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1. This is a revised version of an essay which first appeared under the title "East German Culture and the Challenge of Multicultural Pedagogy," Selecta: Journal of the Pacific Northwest Council on Foreign Languages 16 (1995): 24-28. Since the readership of Selecta is by and large distinct from that of the GDR Bulletin, it is offered here as well.

2. See, for example, Ingeborg Henderson, "Multikulturalismus als Unterrichtsgegenstand," Unterrichtspraxis 2 (1994): 29-33. doi:10.2307/3530984

3. While this essay focuses on GDR culture in the multicultural curriculum, clearly much of my argument would hold true as well for the many cultures thrown together under the rubric of "minorities" in German studies curricula. A curriculum which focuses on the "problems" of minority groups in Germany is in danger of succumbing to the same pitfalls.

4. Schmitz enumerates several problems of the "inclusion" model that lead to misrepresentation of the target culture. Among the ones she cites are: privileging one group over another such that "paradigms chosen to organize a course define a priori other cultures only through Western eyes;" introducing other groups for comparison such that the target culture is recognized as "absence or negation of mainstream culture;" focusing on "special problems," which, from the perspective of mainstream culture, represent members of the target culture as victims; focusing on only one aspect such that the target culture appears unidimimensional.

5. Chartier makes us aware of the way in which subsequent historical events (the French Revolution) shape the reception of that which precedes them (Enlightenment). Unification is similarly inventing the GDR through the lens of the victor's history. See Roger Chartier, The Cultural Origins of the French Revolution, trans. L. G. Cochrane (Durham: Duke University Press, 1991).

6. See "So viele Länder, Ströme, Sitten. Gedanken über die deutsche Kulturnation," in Günter de Bruyn, Jubeigeschreie, Trauergesänge. Deutsche Befindlichkeiten (Frankfurt am Main: Fischer, 1991).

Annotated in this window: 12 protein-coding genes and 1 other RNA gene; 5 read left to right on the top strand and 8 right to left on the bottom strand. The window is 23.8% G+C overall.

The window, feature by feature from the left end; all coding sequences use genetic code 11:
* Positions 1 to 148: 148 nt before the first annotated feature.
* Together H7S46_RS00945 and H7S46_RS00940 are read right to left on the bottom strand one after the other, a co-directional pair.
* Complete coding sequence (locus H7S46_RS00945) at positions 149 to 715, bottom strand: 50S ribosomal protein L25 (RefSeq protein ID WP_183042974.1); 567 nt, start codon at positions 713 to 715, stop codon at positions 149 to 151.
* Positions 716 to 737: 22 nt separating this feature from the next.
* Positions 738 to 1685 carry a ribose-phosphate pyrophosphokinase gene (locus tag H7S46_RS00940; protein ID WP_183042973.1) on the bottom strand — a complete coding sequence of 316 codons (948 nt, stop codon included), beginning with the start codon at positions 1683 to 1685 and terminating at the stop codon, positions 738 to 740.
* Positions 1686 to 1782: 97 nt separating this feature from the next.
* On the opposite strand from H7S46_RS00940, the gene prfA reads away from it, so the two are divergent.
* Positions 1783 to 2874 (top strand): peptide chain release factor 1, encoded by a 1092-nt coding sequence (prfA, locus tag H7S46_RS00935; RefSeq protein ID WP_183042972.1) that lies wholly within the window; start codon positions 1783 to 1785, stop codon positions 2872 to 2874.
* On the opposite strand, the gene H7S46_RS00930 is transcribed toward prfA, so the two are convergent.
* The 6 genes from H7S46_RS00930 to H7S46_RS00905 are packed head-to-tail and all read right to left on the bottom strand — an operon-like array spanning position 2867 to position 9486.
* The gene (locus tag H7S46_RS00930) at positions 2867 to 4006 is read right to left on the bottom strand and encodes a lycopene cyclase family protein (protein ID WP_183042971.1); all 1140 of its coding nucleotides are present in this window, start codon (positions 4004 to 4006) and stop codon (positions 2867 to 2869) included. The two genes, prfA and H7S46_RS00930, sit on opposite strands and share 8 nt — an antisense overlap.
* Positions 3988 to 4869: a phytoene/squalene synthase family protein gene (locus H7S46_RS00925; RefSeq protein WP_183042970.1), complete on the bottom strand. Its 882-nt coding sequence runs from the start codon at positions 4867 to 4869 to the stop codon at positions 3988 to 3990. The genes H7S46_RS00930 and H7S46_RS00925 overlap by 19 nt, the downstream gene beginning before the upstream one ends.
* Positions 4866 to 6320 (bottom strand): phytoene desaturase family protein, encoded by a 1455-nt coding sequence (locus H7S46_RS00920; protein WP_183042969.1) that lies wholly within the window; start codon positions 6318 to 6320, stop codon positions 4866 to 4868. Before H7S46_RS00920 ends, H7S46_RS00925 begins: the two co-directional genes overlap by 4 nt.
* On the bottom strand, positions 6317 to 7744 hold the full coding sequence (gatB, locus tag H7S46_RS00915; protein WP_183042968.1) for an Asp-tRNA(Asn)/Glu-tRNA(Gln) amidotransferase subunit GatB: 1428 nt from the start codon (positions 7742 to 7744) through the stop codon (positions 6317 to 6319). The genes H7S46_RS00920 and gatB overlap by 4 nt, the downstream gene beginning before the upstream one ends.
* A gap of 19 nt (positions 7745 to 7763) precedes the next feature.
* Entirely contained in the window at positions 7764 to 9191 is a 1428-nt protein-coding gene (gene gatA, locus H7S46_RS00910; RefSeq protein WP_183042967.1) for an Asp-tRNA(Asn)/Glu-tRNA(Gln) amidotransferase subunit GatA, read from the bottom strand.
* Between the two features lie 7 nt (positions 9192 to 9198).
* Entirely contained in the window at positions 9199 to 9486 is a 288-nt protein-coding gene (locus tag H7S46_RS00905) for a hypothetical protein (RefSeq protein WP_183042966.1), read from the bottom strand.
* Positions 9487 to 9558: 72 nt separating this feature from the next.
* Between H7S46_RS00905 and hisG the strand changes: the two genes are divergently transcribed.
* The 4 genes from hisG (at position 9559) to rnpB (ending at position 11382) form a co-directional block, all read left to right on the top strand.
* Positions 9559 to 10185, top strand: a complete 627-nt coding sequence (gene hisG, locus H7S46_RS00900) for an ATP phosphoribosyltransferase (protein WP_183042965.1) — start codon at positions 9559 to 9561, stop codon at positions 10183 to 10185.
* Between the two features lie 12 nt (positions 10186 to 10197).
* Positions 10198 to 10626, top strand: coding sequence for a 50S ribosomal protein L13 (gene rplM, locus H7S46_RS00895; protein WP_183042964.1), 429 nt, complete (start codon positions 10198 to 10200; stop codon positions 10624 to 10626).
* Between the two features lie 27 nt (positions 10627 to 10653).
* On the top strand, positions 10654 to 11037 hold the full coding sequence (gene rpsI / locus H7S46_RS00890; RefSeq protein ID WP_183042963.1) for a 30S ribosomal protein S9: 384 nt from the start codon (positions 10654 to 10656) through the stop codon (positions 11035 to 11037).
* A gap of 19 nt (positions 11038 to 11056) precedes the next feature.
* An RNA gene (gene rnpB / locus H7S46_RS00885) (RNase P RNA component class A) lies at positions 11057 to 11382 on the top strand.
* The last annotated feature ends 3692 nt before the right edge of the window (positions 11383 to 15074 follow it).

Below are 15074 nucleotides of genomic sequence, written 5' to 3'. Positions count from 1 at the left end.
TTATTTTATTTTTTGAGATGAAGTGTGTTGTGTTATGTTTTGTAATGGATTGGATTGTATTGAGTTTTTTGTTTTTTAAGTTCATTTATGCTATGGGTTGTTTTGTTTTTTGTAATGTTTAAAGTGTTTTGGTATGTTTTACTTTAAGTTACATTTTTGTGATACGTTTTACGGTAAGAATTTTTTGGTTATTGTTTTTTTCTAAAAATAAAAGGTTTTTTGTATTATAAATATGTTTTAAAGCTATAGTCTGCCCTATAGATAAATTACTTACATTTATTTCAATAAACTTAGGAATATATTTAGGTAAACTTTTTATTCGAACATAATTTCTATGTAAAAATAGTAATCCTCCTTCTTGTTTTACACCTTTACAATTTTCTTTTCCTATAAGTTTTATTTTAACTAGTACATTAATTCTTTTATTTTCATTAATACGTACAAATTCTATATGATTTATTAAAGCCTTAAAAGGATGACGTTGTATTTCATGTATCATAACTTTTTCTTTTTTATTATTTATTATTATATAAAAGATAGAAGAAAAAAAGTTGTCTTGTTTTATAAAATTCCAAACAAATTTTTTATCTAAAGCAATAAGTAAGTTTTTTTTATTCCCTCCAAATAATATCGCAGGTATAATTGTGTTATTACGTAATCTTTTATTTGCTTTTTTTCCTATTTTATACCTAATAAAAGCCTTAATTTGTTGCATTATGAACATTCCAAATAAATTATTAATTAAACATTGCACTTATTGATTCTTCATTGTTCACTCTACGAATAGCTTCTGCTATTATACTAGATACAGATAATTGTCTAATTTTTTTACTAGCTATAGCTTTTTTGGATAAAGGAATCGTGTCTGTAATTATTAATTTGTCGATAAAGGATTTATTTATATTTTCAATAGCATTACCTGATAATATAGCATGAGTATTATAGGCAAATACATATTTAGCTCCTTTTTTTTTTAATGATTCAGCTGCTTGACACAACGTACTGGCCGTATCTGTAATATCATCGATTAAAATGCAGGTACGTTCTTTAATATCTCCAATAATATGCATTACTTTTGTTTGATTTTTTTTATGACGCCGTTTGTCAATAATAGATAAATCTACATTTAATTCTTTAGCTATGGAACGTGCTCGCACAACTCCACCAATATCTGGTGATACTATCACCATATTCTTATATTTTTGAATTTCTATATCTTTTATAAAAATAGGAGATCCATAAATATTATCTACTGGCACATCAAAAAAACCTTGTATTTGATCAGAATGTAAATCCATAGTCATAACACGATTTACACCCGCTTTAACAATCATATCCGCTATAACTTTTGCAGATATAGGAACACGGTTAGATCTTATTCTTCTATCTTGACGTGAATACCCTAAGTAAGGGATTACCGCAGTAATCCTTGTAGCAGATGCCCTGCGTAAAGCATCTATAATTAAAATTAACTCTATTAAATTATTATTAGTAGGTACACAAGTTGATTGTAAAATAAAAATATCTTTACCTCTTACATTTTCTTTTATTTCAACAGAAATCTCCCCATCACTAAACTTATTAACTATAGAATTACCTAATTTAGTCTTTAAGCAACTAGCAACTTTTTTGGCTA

7. See Daniela Dahn, Wir bleiben hier oder Wem gehört der Osten (Reinbek: Hamburg, 1994).

8. See for example Myra Marx Feree, "The Rise and Fall of Mommy Politics: Feminism and Unification in (East) Germany," Feminist Studies 19(1993): 89-115. doi:10.2307/3178354

9. One example that immediately comes to mind is the West German "dual system of interest representation" in business guaranteed by the Labor-Management Relations Act.

10. Woods (8) cites a survey by Michael Brie, "Nostalgie: Die Sehnsucht nach der 'ANDEREN ddr,"' Presseinformation Deutsche Shell Aktiengesellschaft, 1

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Chartier, Roger. The Cultural Origins of the French Revolution. Trans. L. G. Cochrane. Durham: Duke University Press, 1991.

Dahn, Daniela. Wir bleiben hier oder Wem gehört der Westen. Reinbek: Rowohlt, 1994.

De Bruyn, Günter. Jubeigeschreie, Trauergesänge. Deutsche Befindlichkeiten. Frankfurt am Main: Fischer, 1991.

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Henderson, Ingeborg. "Multikulturalismus als Unterrichtsgegenstand." Unterrichtspraxis 2 (1994): 29-33.

Katz, Judith H. "The Challenge of Diversity." Valuing Diversity on Campus: A Multicultural Approach. Ed. Cynthia Woolbright. Bloomington: Association of College Unions-International, 1989.

Marx Feree, Myra. "The Rise and Fall of Mommy Politics: Feminism and Unification in (East) Germany." Feminist Studies 19 (1993): 89-115.

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Schmitz, Betty. "Cultural Pluralism and Core Curricula." Promoting Diversity in College Classrooms: Innovative Responses for the Curriculum, Faculty, and Institutions. Ed. Marianne Adams. New Directions for Teaching and Learning 52 (Winter 1992): 61-69.

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Woods, Roger. "The East German Contribution to German Identity." Studies in GDR Culture and Society 13. 25-38.